VA Approved Prudential's Profiteering Plan

VFW Calls for New Insurance Contractor

WASHINGTON — Unsealed documents received by the Veterans of Foreign Wars of the United States reveal that the Department of Veterans Affairs agreed to how Prudential Insurance Company of America could disperse death payments, and that the insurance giant may have aggressively trained its staff to put the company’s interests ahead of grieving families in the payout of those benefits. 

The 3,600 pages were ordered released as the result of a motion filed by the VFW to force Prudential to unseal documents related to a class action lawsuit brought against the company for its administering of the Servicemembers Group Life Insurance (SGLI) program. The underlying case, which was resolved in December 2014 in a near $40 million settlement, alleged that Prudential failed to pay death benefits to military service members, veterans and their families in the manner required by the laws governing SGLI and the Veterans Group Life Insurance (VGLI) programs.

In filing the motion two years ago, the VFW consistently took the position that documents filed by Prudential should be made available so that families and the public could better understand what the company did in connection with its administering of federally subsidized life insurance programs for service members and veterans. Prudential consistently denied wrongdoing throughout the proceedings, even though most of the records filed in the case had been sealed from the public at Prudential’s request. The judge’s decision last month required Prudential to disclose all but 16 of the documents, which now makes the VFW very suspicious of what’s still being kept from the public, because what has been disclosed so far paints a picture of institutional greed with the government’s approval.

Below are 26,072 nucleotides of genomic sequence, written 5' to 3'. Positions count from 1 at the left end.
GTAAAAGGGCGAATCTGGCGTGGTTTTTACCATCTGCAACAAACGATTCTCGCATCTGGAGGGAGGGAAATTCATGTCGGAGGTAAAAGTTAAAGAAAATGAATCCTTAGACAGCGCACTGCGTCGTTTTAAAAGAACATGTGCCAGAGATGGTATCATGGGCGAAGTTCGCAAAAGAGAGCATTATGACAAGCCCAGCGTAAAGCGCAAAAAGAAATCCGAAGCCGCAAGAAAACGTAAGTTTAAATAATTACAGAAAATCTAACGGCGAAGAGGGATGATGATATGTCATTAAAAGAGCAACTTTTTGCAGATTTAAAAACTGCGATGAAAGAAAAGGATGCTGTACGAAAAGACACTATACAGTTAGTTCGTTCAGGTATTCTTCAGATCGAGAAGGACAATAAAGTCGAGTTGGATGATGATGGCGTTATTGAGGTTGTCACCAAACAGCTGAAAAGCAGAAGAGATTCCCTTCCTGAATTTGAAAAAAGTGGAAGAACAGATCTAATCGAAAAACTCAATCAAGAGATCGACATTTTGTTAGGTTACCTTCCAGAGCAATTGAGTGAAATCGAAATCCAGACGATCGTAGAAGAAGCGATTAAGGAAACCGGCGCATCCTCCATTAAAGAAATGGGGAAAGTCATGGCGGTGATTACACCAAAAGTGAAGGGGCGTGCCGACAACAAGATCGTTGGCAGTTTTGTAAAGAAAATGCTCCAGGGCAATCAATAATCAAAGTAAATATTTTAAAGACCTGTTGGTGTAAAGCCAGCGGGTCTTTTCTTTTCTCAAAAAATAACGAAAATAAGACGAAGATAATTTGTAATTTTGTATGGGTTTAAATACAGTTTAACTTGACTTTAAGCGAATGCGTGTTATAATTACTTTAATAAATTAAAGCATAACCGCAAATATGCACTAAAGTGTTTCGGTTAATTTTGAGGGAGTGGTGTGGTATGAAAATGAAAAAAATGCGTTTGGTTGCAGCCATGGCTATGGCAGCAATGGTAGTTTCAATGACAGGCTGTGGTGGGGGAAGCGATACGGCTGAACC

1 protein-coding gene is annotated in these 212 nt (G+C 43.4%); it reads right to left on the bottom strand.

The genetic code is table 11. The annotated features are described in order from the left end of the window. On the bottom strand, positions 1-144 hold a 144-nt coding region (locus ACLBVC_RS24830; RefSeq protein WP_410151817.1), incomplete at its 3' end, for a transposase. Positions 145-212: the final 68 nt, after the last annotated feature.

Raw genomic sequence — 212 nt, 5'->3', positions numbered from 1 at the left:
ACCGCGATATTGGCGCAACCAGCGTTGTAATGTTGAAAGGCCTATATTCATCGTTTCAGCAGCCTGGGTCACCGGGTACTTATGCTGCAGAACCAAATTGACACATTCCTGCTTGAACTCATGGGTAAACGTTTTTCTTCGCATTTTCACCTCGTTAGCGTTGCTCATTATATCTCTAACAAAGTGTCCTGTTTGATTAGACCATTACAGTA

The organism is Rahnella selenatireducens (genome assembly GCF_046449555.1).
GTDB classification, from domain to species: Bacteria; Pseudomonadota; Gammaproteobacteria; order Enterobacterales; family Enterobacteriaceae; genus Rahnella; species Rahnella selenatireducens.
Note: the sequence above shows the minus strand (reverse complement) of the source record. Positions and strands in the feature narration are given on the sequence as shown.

One document reveals a draft concept for asset retention in which account managers are encouraged to increase earnings by managing client money longer, which validates an earlier allegation by Bloomberg News that the company had earned up to a 4.8-percent return on their Alliance Accounts in 2008 while only paying survivors less than 1 percent in interest. “It clearly tells account managers to meet any additional needs beneficiaries may have, but on a playing field tilted toward Prudential,” said VFW National Commander John A. Biedrzycki Jr., who said the document also features a subtitle that simply states, “It’s About Money.” Still another document shows Prudential training its benefits operators on how to deal with survivors who insist on lump sum payments instead of an Alliance Account checkbook. 

A document signed in September 2009 between top Prudential and VA officials gives the insurance company permission to “discharge its payment obligations under the Group Policy with respect to lump sum payments by paying the full amount of insurance proceeds in a single distribution to an account held on deposit with the Insurance Company, either in the beneficiary’s name or in trust for the beneficiary.” That account, according to Biedrzycki, is the Alliance Account, from which a beneficiary can use a share draft check for the entire amount or let Prudential hold their money like a bank, which it is not. 

"I know my savings account earns far less in interest than what my bank earns by virtue of them holding my money, but the difference is I know that; grieving beneficiaries may not,” said the VFW national commander. 

“The documents speak for themselves, and they show that Prudential initiated this program for the money that could be gained, not to help grieving military families — and the VA knew all about it,” said Biedrzycki. “For an insurance company to profit off the dead is sickening, but for our own government to turn a blind eye to profiteering is something entirely else. It’s well past time for an independent investigation into this, and for the SGLI and VGLI contracts to go to another insurance provider.”